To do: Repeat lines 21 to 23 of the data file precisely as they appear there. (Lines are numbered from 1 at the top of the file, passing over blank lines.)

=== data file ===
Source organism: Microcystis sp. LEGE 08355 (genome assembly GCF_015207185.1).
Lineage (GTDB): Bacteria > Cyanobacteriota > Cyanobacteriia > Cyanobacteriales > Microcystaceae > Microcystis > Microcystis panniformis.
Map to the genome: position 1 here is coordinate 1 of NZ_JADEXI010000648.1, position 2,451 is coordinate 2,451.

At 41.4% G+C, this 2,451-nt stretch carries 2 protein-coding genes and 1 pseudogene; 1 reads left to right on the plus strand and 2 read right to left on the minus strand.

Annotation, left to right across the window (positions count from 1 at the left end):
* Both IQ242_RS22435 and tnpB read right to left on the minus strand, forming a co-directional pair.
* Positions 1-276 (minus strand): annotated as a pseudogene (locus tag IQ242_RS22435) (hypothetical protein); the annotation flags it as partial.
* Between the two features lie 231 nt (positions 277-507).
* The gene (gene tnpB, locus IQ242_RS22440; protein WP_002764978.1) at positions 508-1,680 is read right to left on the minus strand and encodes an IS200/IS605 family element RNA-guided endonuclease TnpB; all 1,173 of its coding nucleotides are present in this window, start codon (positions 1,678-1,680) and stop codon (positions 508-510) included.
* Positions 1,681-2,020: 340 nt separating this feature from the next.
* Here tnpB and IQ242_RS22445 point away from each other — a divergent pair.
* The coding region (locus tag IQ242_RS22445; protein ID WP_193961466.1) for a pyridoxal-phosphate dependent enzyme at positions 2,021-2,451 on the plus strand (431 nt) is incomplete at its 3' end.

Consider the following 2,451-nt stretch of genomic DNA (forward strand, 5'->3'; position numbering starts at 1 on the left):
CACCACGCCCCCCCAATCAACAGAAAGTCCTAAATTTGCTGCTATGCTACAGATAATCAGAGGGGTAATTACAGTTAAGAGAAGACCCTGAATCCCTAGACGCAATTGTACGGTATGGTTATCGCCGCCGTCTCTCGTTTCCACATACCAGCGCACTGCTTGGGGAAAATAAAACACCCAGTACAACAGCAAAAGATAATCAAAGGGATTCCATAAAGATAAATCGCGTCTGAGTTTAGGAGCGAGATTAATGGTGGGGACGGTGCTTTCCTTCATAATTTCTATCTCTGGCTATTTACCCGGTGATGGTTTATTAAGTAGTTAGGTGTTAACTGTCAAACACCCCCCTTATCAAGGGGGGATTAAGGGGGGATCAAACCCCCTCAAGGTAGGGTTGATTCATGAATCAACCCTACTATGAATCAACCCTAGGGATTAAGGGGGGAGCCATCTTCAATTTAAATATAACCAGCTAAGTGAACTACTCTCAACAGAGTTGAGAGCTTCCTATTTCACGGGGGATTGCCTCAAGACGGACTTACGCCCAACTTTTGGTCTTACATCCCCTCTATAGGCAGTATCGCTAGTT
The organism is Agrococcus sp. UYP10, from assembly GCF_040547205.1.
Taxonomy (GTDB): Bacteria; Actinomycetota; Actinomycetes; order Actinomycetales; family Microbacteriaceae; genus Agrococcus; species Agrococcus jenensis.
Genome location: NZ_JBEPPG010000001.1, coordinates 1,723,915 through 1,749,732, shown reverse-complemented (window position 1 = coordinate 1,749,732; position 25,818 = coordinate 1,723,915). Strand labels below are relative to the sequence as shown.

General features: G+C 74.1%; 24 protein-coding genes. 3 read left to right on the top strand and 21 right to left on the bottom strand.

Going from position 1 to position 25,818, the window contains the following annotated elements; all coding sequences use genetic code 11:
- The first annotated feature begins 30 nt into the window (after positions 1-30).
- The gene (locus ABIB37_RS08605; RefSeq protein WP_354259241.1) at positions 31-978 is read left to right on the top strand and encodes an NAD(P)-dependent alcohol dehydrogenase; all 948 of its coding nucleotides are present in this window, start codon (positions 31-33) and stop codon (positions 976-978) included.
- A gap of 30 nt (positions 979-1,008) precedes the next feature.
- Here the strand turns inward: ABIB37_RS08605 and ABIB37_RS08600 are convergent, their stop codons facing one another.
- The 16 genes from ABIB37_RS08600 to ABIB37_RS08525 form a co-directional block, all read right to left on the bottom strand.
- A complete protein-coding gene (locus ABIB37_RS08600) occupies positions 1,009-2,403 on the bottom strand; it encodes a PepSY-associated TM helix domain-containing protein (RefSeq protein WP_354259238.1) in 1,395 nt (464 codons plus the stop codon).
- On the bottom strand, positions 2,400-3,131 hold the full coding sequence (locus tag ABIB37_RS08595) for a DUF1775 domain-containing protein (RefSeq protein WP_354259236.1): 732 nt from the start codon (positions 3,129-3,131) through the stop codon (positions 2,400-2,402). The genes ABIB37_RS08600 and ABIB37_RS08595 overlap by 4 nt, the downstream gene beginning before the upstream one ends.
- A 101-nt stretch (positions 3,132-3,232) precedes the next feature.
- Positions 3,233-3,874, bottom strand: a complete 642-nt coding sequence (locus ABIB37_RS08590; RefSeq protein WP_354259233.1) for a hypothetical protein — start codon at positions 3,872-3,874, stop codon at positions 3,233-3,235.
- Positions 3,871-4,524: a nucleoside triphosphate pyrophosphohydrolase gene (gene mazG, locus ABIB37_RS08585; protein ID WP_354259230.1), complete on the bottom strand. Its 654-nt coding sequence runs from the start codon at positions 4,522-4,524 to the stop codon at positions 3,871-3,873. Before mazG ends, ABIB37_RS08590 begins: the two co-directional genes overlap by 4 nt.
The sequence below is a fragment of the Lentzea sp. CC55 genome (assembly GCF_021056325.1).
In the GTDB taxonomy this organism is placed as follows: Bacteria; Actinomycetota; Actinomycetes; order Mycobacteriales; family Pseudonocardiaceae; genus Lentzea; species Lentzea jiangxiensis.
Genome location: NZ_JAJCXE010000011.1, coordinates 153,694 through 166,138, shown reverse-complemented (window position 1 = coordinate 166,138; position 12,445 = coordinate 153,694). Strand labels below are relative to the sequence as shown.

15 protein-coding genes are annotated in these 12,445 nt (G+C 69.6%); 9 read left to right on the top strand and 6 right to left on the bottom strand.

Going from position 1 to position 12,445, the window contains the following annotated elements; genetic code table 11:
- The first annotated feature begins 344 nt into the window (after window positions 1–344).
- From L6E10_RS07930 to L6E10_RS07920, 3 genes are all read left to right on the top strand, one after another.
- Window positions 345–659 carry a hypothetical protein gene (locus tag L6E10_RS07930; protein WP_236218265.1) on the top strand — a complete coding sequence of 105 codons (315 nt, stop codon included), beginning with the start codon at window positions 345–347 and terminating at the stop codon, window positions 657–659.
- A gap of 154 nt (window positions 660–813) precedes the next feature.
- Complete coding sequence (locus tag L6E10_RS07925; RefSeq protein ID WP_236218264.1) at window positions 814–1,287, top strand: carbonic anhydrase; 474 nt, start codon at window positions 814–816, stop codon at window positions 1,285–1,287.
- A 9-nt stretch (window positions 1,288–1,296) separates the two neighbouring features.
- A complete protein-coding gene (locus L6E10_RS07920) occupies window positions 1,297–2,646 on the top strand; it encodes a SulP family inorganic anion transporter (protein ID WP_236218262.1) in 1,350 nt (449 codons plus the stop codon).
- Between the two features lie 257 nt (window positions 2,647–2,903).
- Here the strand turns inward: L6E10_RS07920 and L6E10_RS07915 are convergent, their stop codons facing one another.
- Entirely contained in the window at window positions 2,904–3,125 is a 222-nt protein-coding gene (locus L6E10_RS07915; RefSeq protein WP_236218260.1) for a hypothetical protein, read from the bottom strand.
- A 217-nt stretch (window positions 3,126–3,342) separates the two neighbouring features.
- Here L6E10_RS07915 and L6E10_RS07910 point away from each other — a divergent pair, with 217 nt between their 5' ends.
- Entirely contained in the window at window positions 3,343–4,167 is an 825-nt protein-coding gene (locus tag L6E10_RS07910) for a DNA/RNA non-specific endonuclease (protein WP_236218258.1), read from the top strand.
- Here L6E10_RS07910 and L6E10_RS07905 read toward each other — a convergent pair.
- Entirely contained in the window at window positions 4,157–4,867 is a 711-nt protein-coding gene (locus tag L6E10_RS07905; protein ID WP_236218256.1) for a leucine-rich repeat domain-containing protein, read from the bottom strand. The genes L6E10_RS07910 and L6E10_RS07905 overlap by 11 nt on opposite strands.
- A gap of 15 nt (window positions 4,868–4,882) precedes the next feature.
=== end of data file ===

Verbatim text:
- The gene (locus ABIB37_RS08605; RefSeq protein WP_354259241.1) at positions 31-978 is read left to right on the top strand and encodes an NAD(P)-dependent alcohol dehydrogenase; all 948 of its coding nucleotides are present in this window, start codon (positions 31-33) and stop codon (positions 976-978) included.
- A gap of 30 nt (positions 979-1,008) precedes the next feature.
- Here the strand turns inward: ABIB37_RS08605 and ABIB37_RS08600 are convergent, their stop codons facing one another.